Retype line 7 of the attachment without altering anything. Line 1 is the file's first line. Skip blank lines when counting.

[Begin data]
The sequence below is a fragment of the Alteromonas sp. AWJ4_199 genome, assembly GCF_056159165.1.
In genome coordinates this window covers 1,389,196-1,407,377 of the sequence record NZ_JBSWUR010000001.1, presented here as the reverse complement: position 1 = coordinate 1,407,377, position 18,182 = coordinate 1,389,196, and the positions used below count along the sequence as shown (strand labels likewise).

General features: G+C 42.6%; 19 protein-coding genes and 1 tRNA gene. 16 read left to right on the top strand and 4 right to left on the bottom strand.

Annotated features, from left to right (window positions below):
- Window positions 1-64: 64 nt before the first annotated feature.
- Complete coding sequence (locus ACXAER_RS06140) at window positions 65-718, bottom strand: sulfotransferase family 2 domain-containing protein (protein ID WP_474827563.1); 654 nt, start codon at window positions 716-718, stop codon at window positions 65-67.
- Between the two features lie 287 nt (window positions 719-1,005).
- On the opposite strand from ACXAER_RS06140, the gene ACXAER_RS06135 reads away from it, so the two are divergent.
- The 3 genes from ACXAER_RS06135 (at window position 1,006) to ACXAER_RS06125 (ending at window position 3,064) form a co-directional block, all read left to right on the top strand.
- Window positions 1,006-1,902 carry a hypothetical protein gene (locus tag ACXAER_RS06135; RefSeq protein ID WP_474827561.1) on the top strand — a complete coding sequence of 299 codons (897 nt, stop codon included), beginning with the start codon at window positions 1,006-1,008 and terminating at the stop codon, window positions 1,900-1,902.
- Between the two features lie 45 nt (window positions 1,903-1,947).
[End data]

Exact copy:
- Between the two features lie 287 nt (window positions 719-1,005).